Ruth Negga and Tessa Thompson appear in "Passing" by Rebecca Hall, an official selection of the U.S. Dramatic Competition at the 2021 Sundance Film Festival. Courtesy of Sundance Institute | photo by Edu Grau. All photos are copyrighted and may be used by press only for the purpose of news or editorial coverage of Sundance Institute programs. Photos must be accompanied by a credit to the photographer and/or 'Courtesy of Sundance Institute.' Unauthorized use, alteration, reproduction or sale of logos and/or photos is strictly prohibited.
6 binge-worthy Netflix picks worth staying in for this weekend
12th Nov 2021
The nights are longer, colder, and made for snuggling up under a blanket. Netflix's autumn/winter offerings have something for everyone. Here's our pick of what's worth watching next
Adapted from the celebrated 1929 novel of the same name by Nella Larsen, Passing tells the story of two Black women, Irene Redfield (Tessa Thompson) and Clare Kendry (Academy Award nominee Ruth Negga), who can “pass” as white but choose to live on opposite sides of the colour line during the height of the Harlem Renaissance in late 1920s New York.
After a chance encounter reunites the former childhood friends one summer afternoon, Irene reluctantly allows Clare into her home, where she ingratiates herself to Irene’s husband (André Holland) and family, and soon her larger social circle as well. As their lives become more deeply intertwined, Irene finds her once-steady existence upended by Clare, and what follows is a riveting examination of obsession, repression, and the lies people tell themselves and others to protect their carefully constructed realities. It’s a vital, moving watch.
When an Interpol-issued Red Notice — the highest level warrant to hunt and capture the world’s most wanted— goes out, the FBI’s top profiler John Hartley (Dwayne Johnson) is on the case. His global pursuit finds him smack dab in the middle of a daring heist where he’s forced to partner with the world’s greatest art thief Nolan Booth (Ryan Reynolds) in order to catch the world’s most wanted art thief, “The Bishop” (Gal Gadot).
The high-flying adventure that ensues takes the trio around the world, across the dance floor, trapped in a secluded prison, into the jungle, and, worst of all for them, constantly into each other’s company. I was pleasantly surprised by how much I enjoyed this. It’s light and does what it says on the tin – a welcome Covid distraction.
For fans of wildlife, this captivating Netflix offering was made for you. With the latest filming technology, Animal gets under the skin of eight charismatic families with narration from Bryan Cranston to Rebel Wilson. Through stunning visuals, immersive soundscapes, and the latest scientific revelations we get a unique chance to enter their worlds Following the story of a central character in each episode – including a mother lioness, a wild dog family, a kangaroo joey, and a young giant pacific octopus this is your immersive glimpse into some of the greatest wildernesses on Earth. It’s a glorious watch (particularly if you have a HD screen – don’t watch this one from your phone).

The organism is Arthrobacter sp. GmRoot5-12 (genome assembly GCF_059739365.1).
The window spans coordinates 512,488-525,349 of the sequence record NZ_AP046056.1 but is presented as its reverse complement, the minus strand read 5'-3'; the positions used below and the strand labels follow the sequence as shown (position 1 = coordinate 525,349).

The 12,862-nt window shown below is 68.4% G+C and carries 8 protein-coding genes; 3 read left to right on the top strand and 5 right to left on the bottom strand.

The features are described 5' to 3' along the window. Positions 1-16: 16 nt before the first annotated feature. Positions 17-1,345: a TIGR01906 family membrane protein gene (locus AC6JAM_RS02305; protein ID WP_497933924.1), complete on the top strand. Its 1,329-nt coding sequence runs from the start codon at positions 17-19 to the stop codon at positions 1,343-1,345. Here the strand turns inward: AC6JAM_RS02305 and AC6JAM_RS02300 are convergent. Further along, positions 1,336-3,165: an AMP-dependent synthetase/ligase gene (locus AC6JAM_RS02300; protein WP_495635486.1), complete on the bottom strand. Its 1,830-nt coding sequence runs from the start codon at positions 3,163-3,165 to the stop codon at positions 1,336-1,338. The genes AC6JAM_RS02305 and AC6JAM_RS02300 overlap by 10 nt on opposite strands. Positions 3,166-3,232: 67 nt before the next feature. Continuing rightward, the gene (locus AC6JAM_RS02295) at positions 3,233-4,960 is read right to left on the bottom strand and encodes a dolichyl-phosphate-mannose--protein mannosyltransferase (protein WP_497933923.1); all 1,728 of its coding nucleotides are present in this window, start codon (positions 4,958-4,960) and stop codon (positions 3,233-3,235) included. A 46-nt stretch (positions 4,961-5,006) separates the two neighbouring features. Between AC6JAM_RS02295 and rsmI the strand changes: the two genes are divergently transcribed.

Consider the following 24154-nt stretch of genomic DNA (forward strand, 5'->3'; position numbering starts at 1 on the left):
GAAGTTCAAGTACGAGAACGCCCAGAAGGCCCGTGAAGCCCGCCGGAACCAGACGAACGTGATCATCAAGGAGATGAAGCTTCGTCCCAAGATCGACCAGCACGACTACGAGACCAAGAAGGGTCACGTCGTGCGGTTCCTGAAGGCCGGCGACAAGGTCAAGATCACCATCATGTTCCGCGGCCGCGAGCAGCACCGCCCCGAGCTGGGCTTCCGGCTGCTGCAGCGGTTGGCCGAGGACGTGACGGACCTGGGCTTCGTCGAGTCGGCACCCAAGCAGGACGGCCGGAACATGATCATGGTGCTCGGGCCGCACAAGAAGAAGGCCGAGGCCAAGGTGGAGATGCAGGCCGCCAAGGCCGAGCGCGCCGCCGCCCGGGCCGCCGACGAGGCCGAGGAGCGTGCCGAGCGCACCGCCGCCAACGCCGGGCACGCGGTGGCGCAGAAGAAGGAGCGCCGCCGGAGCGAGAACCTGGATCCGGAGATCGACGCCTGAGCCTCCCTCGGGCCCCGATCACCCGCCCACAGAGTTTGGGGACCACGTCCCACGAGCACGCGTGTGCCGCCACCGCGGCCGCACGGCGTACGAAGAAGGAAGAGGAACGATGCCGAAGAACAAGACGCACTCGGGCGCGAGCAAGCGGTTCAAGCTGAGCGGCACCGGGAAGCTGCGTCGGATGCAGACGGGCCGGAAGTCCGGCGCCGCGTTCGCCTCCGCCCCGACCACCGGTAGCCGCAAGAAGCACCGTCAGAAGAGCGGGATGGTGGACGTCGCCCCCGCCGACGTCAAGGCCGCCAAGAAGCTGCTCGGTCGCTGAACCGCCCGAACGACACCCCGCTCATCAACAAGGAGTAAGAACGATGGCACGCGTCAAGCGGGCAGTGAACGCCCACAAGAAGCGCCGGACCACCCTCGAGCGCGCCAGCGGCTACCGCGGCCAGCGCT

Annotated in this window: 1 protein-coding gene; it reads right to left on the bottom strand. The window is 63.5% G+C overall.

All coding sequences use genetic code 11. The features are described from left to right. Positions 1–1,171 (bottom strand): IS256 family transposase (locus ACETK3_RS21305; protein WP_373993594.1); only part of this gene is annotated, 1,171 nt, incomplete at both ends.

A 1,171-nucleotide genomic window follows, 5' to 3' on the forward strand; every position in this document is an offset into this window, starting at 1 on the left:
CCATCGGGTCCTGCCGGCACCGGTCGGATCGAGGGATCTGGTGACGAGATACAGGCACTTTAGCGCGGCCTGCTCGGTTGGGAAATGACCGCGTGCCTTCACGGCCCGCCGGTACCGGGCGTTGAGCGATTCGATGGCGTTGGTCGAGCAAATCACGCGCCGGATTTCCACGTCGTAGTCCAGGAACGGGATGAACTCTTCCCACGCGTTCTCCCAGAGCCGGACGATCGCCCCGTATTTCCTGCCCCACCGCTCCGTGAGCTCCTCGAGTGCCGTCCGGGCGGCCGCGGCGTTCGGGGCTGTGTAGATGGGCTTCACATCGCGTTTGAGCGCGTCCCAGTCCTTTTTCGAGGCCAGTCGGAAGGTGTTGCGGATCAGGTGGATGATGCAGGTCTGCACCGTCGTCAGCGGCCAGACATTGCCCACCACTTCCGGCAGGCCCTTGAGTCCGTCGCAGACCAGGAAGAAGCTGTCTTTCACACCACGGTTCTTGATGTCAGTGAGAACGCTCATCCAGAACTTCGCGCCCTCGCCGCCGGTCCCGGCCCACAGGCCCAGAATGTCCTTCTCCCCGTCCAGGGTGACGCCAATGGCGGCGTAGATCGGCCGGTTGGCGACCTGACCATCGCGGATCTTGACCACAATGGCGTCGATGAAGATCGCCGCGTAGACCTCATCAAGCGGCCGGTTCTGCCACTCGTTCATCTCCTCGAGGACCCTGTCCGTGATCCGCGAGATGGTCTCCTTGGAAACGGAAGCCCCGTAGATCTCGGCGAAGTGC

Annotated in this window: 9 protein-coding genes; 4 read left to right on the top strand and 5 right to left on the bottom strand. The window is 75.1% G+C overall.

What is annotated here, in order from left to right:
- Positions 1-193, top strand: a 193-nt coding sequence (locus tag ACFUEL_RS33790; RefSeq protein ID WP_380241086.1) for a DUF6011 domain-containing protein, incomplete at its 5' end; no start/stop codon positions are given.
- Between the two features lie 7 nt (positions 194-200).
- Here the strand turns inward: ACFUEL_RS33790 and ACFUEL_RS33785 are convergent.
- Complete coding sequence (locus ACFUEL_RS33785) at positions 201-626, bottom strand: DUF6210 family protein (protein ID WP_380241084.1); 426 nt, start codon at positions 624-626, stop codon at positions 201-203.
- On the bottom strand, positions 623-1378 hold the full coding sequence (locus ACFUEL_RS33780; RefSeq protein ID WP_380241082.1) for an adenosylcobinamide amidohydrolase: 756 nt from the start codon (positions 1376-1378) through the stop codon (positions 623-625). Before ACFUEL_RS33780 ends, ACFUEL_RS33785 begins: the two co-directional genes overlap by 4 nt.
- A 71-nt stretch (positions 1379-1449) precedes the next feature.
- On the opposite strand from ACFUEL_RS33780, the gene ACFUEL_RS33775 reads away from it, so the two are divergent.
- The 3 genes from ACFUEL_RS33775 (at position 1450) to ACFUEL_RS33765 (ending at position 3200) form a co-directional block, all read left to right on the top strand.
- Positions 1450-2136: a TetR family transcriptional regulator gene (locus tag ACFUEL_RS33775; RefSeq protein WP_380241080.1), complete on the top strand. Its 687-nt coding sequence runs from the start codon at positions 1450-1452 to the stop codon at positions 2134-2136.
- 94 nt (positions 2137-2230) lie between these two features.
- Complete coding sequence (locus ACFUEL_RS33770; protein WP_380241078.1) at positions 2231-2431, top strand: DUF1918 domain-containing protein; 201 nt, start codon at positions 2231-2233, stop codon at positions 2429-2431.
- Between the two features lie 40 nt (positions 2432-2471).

The Harder They Fall
This Western, which depicts some of the most well-known real Black cowboys of the Wild West in an entertaining ahistorical story, has been on the festival circuit for a while and has finally landed on Netflix. When outlaw Nat Love (Jonathan Majors) discovers that his enemy Rufus Buck (Idris Elba) is being released from prison he rounds up his gang to track Rufus down and seek revenge. Those riding with him in this assured, righteously new school Western include his former love Stagecoach Mary (Zazie Beetz), his right and left-hand men — hot-tempered Bill Pickett (Edi Gathegi) and fast drawing Jim Beckwourth (R.J. Cyler) — and a surprising adversary-turned-ally.
Naturally, Rufus Buck has his own fearsome crew, including “Treacherous” Trudy Smith (Regina King) and Cherokee Bill (LaKeith Stanfield), and they are not a group that knows how to lose. Featuring an all-star cast and excellent soundtrack, this is one to watch.
The investigators behind infamous serial killer cases reveal the harrowing, chilling details of their efforts in this true-crime series. Initially, this does make for captivating viewing. However, the series’ second episode – titled Manhunter: Aileen Wuornos and tackling the story of killer sex worker Wuornos, who shot dead seven men between 1989 and 1990 – has drawn some criticism from viewers.
Wuornos was found guilty for the murder of six out of the seven men that she killed. She was sentenced to death and later executed by lethal injection by the state of Florida, but not before claiming that she had acted in self-defense each time. Like a lot of true-crime documentaries, this does focus at all on the people who are being hunted, but the killers themselves and those who caught them, which means a lot of the time, the victims are forgotten about.
In Wuornos’ case, the men are presented as perfect with her who is deeply flawed, something that viewers were acutely aware of and something we see time and time again where women are presented in true crime. Worth a watch to form your own thoughts, at the very least.
Inside The Mind
In this series renowned psychiatrist, Dr. Bob Johnson will explore the incredibly complex and unusual lives of Freddie Mercury and Michael Jackson. Both profiles are intriguing but it’s Jacksons in particular that will undoubtedly draw viewers in. Johnson unpicks a childhood of abuse, being one of many children, incredible early superstardom, untold riches, accusations of sexual abuse, and exile, to stitch together the man behind the mask of plastic surgery, misinformation, and, well everything else. What led this man to behave the way he did? It doesn’t offer anything entirely new but is fascinating to see it from the lens of a professional psychiatrist nevertheless.